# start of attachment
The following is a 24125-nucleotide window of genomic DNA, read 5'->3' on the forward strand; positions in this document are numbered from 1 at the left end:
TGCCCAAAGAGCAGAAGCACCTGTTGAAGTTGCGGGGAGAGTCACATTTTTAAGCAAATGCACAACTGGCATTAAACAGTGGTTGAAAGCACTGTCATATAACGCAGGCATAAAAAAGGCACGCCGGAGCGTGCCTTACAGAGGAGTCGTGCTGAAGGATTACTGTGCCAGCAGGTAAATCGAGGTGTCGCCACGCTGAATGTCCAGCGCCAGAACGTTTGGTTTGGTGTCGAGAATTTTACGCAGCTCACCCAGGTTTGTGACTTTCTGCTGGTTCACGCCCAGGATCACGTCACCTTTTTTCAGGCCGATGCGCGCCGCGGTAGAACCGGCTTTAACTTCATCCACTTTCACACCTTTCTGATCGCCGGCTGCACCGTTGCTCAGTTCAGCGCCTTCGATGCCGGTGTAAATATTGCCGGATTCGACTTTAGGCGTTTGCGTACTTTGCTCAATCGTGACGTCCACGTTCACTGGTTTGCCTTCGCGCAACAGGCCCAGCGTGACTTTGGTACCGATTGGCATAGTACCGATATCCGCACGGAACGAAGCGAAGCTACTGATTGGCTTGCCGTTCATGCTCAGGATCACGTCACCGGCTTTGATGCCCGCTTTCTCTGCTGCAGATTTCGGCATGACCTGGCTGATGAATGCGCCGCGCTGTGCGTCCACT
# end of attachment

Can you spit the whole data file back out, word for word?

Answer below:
The following is a 24125-nucleotide window of genomic DNA, read 5'->3' on the forward strand; positions in this document are numbered from 1 at the left end:
TGCCCAAAGAGCAGAAGCACCTGTTGAAGTTGCGGGGAGAGTCACATTTTTAAGCAAATGCACAACTGGCATTAAACAGTGGTTGAAAGCACTGTCATATAACGCAGGCATAAAAAAGGCACGCCGGAGCGTGCCTTACAGAGGAGTCGTGCTGAAGGATTACTGTGCCAGCAGGTAAATCGAGGTGTCGCCACGCTGAATGTCCAGCGCCAGAACGTTTGGTTTGGTGTCGAGAATTTTACGCAGCTCACCCAGGTTTGTGACTTTCTGCTGGTTCACGCCCAGGATCACGTCACCTTTTTTCAGGCCGATGCGCGCCGCGGTAGAACCGGCTTTAACTTCATCCACTTTCACACCTTTCTGATCGCCGGCTGCACCGTTGCTCAGTTCAGCGCCTTCGATGCCGGTGTAAATATTGCCGGATTCGACTTTAGGCGTTTGCGTACTTTGCTCAATCGTGACGTCCACGTTCACTGGTTTGCCTTCGCGCAACAGGCCCAGCGTGACTTTGGTACCGATTGGCATAGTACCGATATCCGCACGGAACGAAGCGAAGCTACTGATTGGCTTGCCGTTCATGCTCAGGATCACGTCACCGGCTTTGATGCCCGCTTTCTCTGCTGCAGATTTCGGCATGACCTGGCTGATGAATGCGCCGCGCTGTGCGTCCACT